I’m writing this because I think we need a record of the horrendous things you had to endure in your childhood, the things that sent you reeling through the house in flails and wails of grief; the horrific events that had you bearing your teeth in retribution and declaring war on all and sundry; the terrible acts of violence inflicted on you that saw you collapse and writhe in agony. A catalogue of events that should – as all injustices should – be recorded and never forgotten. Here goes (brace yourself for painful flashbacks):
- Your brother took your shard of glass. I know my darling, you had been saving this tiny fragment of brownish glass to give to your friend – you PINKIE PROMISED in fact, to give it to her (even though it would likely wound her) and it is now the very end of the world that your brother found it lying in the driveway and has claimed it as his own.
- Your sister touched your library book. Yes, it was the precious Moshie Monster one that you hadn’t thought about until you saw your sister reading it, but the mere thought of her grimy fingers on your (the school’s) property was too much and had you stomping to your room.
- You don’t want lasagne. Yes, you’re so right, that delicious layering of pasta and cheese and tasty sauces (okay yes a few hidden vegetables) is DISGUSTING and deserves a tantrum at gymnastics.
- Your brother fed your fish. I can’t remember the last time you fed your own fish, but you’re right, he should NEVER feed them in case you’ve already fed them and they POP LIKE WEASELS. His actions warrant a good old tirade and a bit of a wallop.
- You DON’T LIKE THIS SONG TURN IT OVER! There was only a few seconds left until the end of the song and the potential for a better song to come on the radio but it’s melody was definitely slightly grating and certainly deserved a good in-car screeching to tense up the driver and put everyone in jeopardy.
- Mum laughed. Yes, Mum did a little laugh at something that popped very privately into her mind. She should never do this, never ever, because people might think she is laughing at them and that would trigger a terribly debilitating, possibly violent attack of low self esteem that may well see you into a lifetime of therapy. Heaven forbid anyone accidentally LAUGH.
- Your sister looked at you. OH. MY. GOD, she didn’t. How very DARE she look at you over your rice bubbles. Unforgivably unfeeling and callous. Leave you to your rice bubbles I say.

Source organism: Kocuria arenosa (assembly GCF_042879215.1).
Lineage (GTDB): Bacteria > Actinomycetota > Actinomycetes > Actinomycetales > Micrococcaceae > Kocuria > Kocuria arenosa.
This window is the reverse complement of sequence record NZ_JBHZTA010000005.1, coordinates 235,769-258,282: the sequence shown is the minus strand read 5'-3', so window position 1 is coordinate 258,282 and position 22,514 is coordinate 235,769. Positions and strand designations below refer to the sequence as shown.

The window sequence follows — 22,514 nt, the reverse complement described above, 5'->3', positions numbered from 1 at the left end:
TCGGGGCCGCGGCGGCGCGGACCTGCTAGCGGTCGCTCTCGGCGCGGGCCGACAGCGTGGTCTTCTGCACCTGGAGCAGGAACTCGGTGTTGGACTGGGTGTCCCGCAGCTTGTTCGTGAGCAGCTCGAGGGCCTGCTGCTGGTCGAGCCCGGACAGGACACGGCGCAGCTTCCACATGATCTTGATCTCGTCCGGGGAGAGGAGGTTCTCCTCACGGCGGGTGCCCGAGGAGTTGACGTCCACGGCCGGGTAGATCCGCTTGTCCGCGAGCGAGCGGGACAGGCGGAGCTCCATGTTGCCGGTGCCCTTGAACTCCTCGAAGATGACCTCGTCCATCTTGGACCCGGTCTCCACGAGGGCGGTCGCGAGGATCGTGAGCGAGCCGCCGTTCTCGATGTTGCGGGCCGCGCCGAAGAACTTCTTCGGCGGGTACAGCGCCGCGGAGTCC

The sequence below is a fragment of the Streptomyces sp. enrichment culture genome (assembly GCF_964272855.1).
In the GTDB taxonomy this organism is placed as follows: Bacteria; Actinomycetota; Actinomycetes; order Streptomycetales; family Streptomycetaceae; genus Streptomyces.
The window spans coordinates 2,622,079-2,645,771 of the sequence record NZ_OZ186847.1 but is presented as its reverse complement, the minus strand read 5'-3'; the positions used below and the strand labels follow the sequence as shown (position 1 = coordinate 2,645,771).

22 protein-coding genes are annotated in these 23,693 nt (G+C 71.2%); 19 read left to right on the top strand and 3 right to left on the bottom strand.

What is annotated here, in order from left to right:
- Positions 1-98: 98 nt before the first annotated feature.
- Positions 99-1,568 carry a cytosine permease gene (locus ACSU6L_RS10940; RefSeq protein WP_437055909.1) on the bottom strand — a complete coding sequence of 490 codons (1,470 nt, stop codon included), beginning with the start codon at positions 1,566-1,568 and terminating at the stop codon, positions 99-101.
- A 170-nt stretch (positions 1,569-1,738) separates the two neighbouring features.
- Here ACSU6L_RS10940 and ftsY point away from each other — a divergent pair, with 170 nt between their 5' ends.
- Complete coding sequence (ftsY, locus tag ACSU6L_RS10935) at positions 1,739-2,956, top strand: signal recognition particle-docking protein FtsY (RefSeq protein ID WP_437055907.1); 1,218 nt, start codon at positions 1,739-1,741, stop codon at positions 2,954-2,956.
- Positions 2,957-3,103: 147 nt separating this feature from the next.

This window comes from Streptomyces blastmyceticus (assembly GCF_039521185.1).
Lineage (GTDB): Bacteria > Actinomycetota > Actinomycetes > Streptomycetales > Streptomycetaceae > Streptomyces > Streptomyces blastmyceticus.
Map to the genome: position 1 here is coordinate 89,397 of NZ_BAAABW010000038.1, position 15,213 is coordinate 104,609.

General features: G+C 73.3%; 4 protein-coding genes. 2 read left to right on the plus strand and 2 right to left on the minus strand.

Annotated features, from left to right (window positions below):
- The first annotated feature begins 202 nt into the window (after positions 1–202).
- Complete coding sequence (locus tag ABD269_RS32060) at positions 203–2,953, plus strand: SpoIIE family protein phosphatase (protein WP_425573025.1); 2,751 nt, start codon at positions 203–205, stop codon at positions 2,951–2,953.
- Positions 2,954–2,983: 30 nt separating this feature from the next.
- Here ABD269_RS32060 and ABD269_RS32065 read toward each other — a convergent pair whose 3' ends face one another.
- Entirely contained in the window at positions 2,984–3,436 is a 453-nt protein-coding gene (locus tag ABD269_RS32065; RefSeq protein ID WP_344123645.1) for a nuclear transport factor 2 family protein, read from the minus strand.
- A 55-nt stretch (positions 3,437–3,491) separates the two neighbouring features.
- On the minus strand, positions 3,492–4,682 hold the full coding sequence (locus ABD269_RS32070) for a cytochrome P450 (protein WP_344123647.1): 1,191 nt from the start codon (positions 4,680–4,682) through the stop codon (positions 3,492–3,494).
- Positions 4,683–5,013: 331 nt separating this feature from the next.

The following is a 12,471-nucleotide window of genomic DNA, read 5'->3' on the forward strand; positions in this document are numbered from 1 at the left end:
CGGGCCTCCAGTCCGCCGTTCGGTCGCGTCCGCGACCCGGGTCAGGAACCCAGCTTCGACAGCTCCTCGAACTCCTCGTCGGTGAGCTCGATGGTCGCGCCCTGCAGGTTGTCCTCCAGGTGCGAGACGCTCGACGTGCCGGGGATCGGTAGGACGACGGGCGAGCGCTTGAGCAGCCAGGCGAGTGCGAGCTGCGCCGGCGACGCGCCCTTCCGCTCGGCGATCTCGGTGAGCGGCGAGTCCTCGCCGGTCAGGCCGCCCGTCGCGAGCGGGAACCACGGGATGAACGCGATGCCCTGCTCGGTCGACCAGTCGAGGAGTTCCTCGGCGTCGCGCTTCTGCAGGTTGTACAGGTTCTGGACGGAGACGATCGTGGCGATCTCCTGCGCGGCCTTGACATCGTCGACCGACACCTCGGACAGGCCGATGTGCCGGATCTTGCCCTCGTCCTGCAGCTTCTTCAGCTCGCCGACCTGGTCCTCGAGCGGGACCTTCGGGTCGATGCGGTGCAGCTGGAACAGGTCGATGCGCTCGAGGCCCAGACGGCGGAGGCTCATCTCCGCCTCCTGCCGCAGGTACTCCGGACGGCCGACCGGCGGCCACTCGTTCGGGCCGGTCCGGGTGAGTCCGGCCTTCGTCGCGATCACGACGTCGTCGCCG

- Dad put lotion on your itchy skin. GASP. Unthinkable. It’s just so greasy and cold and traumatic and you might never recover.
- Mum put sunscreen on you. (See point 8).
- The dog farted. I know, it was unforgivably nasty that smell and may well have poisoned you dead, which is why you had every reason to run screaming from the couch and tell the dog you HATE him.
- This one is very hard to write, I feel slightly sickened by it, but it must – in the name of accurate history – be recorded. Someone touched your….tennis racquet. Enough said, the horror contained within this unspeakable act speaks for itself.
- I left you in the car while I went into the bottle shop. It was one of those drive in bottle shops and I was in full view of the car and the window was open so that the whole shop could hear you screech, “Muuuuuuuuuummmmmmyyyy” like an evacuee of wartime metropolitan England, but I fear I may have scarred you for life. I would (nearly) give that bottle of Sauv Blanc back if it would save you from such hideous despair.
- Sorry, GORE ALERT! but it has to be catalogued – you nicked your finger on the edge of the pineapple tin. I KNOW, you were lucky not to lose your finger AND you don’t even like pineapple on your pizza.
These things are very painful for me to write, and you should know that the process has hurt me greatly. If you look at me you will see the effect of these events etched into my face (see those two deep lines between my eyebrows that look a bit like someone has long ago cut me with a stanley knife, they are the scars of your trauma).
But perhaps we will one day be able to look back and see that these things have made us stronger people, more resilient, better able to empathise, more patient. Already you’ve shown me you are capable of strength – you didn’t seem too bothered when your great grandmother died, nor did you bat an eyelid when you split your head on the corner of the table and needed stitches. But those are mere trifles in comparison to all the heinous acts of human injustice listed above.
And when it all got too much for me and my temper spilled out into the car that day and I thumped and screeched and yelled and then cried from guilt and exhaustion, you were nothing but sympathetic and loving. So perhaps the trauma of your everyday lives won’t ruin the light within. I can only hope.
Perhaps one day we will read this and realise how very bloody lucky we really are.
With much love, always,